Brahms on gut strings presents a more supple, slimline side to the composer
THE STRAD RECOMMENDS
The Strad Issue: January 2022
Description: Brahms on gut strings presents a more supple, slimline side to the composer
Musicians: Dudok Quartet Amsterdam, Lilli Maijala (viola)
Works: Brahms: String Quartets: no.1 in C minor op.51 no.1, no.2 in A minor op.51 no.2, no.3 in B flat major op.67; String Quintet no.2 in G major op.111
Catalogue number: RUBICON CLASSICS RCD1077 (2 CDs)
Some may balk at the prospect of hearing Brahms’s works divested of their customary modern tonal richness; but the leaner sonorities of the Dudok Quartet Amsterdam’s gut-strung set-ups and this ensemble’s exploration of late 19th-century performance practices prove enlightening in many ways, particularly in making more lucid the luxuriant textures of, for example, the opening movement of the Second Quintet (the second theme of which, incidentally, suffers an apparent aberration in the accompaniment on its first playing) and the quasi-symphonic outer movements of op.51 no.1. These players’ espousal of tempo flexibility is also telling throughout, particularly in shaping phrases and delineating significant structural, harmonic or dynamic detail; indeed, such elasticity and the introduction of portamento might with advantage have been developed further, along with the cultivation of more varied vibrato colourings and even more historically informed exploitation of their period bows.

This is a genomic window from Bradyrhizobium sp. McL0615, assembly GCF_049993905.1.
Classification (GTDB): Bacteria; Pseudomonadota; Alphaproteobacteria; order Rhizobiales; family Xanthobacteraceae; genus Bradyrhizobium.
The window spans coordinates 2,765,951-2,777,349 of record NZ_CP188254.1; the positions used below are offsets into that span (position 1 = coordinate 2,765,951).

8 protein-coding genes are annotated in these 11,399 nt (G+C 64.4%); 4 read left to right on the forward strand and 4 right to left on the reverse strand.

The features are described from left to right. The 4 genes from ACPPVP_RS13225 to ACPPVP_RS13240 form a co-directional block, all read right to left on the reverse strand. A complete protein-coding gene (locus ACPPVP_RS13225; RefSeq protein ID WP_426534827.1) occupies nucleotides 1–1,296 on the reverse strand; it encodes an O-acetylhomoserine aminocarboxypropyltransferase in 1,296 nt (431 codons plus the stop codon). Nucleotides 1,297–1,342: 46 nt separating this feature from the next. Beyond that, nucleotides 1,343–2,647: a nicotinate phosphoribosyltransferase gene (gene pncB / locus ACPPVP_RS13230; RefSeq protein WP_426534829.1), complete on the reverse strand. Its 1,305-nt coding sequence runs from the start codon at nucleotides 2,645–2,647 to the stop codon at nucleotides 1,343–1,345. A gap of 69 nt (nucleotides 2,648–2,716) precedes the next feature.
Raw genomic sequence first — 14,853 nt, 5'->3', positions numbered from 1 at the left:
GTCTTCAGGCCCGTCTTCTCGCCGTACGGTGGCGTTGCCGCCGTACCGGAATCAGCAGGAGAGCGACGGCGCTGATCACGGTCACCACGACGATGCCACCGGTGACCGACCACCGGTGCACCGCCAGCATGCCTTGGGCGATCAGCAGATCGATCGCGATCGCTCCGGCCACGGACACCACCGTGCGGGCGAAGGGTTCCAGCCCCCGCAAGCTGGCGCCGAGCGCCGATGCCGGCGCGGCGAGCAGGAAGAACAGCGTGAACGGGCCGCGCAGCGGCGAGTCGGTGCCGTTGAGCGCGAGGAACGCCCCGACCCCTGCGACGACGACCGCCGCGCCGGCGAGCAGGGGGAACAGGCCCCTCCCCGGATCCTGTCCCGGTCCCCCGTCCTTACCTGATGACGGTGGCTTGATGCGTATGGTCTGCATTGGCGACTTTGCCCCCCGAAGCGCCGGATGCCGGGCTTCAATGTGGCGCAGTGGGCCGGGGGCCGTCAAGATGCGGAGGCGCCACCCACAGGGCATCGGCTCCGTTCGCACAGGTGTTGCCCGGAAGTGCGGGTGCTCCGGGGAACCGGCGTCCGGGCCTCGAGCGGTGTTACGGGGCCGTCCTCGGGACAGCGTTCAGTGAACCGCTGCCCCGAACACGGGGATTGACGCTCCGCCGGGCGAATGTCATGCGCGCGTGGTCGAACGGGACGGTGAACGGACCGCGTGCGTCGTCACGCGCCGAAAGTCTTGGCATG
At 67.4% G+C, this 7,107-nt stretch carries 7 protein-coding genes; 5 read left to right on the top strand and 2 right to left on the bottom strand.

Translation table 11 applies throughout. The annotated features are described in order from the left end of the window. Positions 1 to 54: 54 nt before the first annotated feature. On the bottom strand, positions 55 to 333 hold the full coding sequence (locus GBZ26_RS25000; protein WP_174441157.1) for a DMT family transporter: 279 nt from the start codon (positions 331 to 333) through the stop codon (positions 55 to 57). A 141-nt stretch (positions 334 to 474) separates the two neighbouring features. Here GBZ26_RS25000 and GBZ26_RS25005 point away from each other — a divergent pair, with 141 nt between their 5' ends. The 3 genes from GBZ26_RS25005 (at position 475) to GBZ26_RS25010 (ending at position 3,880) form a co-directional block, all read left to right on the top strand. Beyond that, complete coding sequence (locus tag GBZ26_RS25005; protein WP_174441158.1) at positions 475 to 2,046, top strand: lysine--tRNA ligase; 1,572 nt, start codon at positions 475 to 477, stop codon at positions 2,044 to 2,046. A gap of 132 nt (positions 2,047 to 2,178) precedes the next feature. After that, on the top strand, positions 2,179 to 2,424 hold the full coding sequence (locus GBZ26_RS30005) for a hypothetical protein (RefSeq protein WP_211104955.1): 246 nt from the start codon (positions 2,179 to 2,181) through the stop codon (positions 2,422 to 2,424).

Assisted by a vivid and immediate recording, these performances are searching and artistically satisfying, combining freshness, polish, warmth and spontaneity with well-integrated detail, excellent balance and blend and immaculate ensemble. The Dudoks give warm, eloquent accounts of both op.51s, responding to these works’ dramatic fervour and lyrical flow in equal measure.
Tempos are well judged, especially those of op.51 no.1’s Allegretto, which is often played too slowly, and the Second Quintet’s finale, and the Dudoks realise the sophisticated phrase lengths and modulations of op.51 no.1’s melodious Romanze, negotiate the various metrical changes in, for example, the third movement of op.51 no.2 and the opening Vivace of op.67, and characterise the variation-form finale of op.67 with commendable subtlety and finesse.